The decentered subject opened the door for the debate around the black photographer using an essentialist approach to represent all of black culture. This goes against the grain of post structuralist theory, arguing that black signifies a range of experiences and an individual black photographer can only represent a partial view of black experience. This view makes it equally possible for a white photographer with only limited understanding of the black experience being able to say something of significance to a black audience.

Using the theory of the decentered subject the author re-appraises the work of Robert Mapplethorpe and Rotimi Fani-Kayode. The former has been previously dismissed by critics as a white, gay, male, crossing the boundary of the dominant/subordinate cultural divide to photograph, appropriate, and fetishise the black male body. Similarly the work of Fani-Kayode, because of its obvious Mapplethorpe influence, has been seen as limited and restricted. The author argues that to only view the work of both practitioners in this way is an essentialist approach. That in one respect, Mapplethorpe does appropriate and fetishise the black male body. But, if the critic only looks at the work from this definition they are ignoring Mapplethorpes contestation of the dominant, one-dimensional, representation of black masculinity by a lot of black photographers. By using the decentered approach fixed meanings become unglued and parallel or opposing identities can co-exist.

A similar desire and contestation of the black male form can be found in Fani-Kayodes work. We can see that Mapplethorpe and Fani-Kayode both contest the dominant representation of black male masculinity while at the same time fetishising the male form. But, as a black photographer, Fani-Kayode cannot be accused of crossing the dominant/subordinate divide. So, if Fani-Kayode's work is to be assessed as valid from a decentered viewpoint then so must Mapplethorpes.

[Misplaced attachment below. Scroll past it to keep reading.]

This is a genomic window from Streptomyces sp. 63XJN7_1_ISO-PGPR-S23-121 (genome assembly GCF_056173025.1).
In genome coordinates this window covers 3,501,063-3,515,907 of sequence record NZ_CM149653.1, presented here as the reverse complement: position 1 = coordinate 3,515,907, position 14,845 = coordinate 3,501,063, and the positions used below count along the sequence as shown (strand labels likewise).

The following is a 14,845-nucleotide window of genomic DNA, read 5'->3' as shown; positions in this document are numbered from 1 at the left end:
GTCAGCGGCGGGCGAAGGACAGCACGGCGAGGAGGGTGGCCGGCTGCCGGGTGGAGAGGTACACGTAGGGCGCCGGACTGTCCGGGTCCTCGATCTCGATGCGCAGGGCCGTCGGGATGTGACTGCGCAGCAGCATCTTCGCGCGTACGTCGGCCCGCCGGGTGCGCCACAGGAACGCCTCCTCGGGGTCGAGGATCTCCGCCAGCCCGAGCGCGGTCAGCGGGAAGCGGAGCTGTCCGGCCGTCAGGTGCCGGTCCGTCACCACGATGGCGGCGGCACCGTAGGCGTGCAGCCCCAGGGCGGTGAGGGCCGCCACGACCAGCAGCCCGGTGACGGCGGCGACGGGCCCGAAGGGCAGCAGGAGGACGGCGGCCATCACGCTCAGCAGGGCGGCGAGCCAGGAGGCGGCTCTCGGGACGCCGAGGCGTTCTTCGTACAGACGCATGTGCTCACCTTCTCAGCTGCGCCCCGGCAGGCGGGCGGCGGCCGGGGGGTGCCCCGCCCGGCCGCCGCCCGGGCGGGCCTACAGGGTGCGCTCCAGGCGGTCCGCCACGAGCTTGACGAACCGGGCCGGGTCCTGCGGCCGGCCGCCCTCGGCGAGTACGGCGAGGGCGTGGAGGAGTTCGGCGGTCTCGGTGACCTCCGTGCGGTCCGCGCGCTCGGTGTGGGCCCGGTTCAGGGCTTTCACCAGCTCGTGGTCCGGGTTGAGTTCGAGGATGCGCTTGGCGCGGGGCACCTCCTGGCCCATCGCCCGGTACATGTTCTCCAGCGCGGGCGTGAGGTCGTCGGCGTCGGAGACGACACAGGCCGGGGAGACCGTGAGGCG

Ultimately the struggle for the means of representation still remain. If the representation of black society is controlled by a dominant power hierarchy and access to places where photographic work can be exhibited and discussed is restricted then you are 'not even in the game'. For those black photographers that make it through the gallery door it is necessary to ask what these photographers are doing in relation to discursive practices. There has to be a wide and diverse community that interrogates, evaluates and reconstructs histories that have previously ignored or misrepresented black society and there is a danger that the door will be closed after a small elite has gone through. (Bailey, 1990).

Bailey, DA and Hall, S. (1990) 'The Vertigo of Displacement' in Bailey and Hall (eds) Critical Decade, Ten.8 Vo. 2/3. Birmingham: Ten.8.